Use of community health volunteers to increase coverage for integrated community case management in Bondo, Kenya

Colleagues[1] from John Snow, Inc. and Jhpiego are presenting presenting a poster at the American Society of Tropical Medicine 64th Annual Meeting Wednesday 28 October 2015. Visit Poster 1330. Below is a summary of their findings.

iccm kenyaBondo County is located in the Western region of Kenya. It has an IMR of 110 and an U5MR of 208 per 1,000 live births which is thrice the national U5MR of 74/1000. There continues to be limited access to and use of health services in some rural areas that are underserved by health facilities. This provided the impetus for advocating for the implementation of integrated Community Case Management (iCCM) as a way to address these health disparities.

An 18-month study is underway in Bondo to test whether community health volunteers (CHVs) can effectively deliver an iCCM package in the context of the existing community health strategy platform. The study is a quasi-experimental design with intervention and comparison groups of four community units each. Fifty-eight intervention group CHVs were trained on iCCM and health promotion, provided with iCCM commodities, and a monthly stipend of $23.

Kenya-CHW MCSP, USAIDIn the comparison group CHVs were only trained in health promotion and receive a similar stipend. Baseline survey was done in October 2013 and midline in July 2014; the latter was limited to the intervention group only.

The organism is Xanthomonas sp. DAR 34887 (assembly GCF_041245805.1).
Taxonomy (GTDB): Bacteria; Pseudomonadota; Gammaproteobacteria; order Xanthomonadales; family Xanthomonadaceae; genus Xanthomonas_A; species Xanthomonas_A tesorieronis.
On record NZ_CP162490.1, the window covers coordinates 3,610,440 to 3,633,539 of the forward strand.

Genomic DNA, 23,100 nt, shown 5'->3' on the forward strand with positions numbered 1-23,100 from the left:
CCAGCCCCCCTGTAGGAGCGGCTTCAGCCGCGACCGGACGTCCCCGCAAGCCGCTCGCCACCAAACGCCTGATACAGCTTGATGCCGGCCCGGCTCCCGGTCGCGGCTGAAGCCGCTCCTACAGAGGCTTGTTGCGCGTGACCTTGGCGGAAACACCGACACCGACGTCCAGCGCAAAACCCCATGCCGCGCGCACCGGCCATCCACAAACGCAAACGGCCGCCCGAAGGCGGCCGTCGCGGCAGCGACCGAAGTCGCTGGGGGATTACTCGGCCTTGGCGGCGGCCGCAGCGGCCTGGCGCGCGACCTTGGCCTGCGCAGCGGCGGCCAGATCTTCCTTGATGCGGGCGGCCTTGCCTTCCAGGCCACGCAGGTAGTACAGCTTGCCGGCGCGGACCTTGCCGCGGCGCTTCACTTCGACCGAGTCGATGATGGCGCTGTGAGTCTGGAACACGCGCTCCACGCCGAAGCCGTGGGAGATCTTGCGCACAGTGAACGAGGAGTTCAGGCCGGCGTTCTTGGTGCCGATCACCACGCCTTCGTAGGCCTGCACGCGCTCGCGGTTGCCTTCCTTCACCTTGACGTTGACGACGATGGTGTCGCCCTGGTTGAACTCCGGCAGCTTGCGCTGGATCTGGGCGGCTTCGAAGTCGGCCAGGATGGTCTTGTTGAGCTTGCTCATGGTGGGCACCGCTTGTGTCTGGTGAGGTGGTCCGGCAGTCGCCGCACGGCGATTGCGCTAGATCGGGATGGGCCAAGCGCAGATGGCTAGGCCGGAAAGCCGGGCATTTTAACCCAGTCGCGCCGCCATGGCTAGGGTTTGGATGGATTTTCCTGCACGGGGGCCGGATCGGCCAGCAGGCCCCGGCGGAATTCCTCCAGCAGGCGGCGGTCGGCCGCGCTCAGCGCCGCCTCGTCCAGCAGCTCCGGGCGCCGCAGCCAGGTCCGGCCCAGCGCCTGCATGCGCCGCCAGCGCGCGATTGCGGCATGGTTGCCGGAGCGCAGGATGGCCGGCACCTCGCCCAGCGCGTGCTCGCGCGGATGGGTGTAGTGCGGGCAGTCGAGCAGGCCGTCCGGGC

An endline survey is planned for June 2015. Overall introduction of iCCM resulted in over 100% increase in iCCM cases managed from baseline compared to midline (2,367 vs. 4,868), with the CHVs’ share being 56%.

In terms of performance, the CHVs demonstrated good ability to follow the iCCM algorithm from the identification of signs to the classification of illness, and deciding whether to treat at home or refer to the health facility. The greatest improvement was in the ability to examine or “look” for signs of illness (average of 3% at baseline vs. 74% at midline), p <0.05.

Key stakeholders reported that there were various benefits of iCCM in Bondo such as improved access to health services, improved health behaviors at individual and community level, community empowerment, and increased trust of the CHVs by the community. Based on these results so far, CHVs can effectively provide iCCM services and thus contribute to reducing childhood morbidity deaths in Bondo, Kenya

[1] Savitha Subramanian, Mark Kabue, Dyness Kasungami, Makeba Shiroya-Wadambwa, Dan James Otieno, Charles Waka

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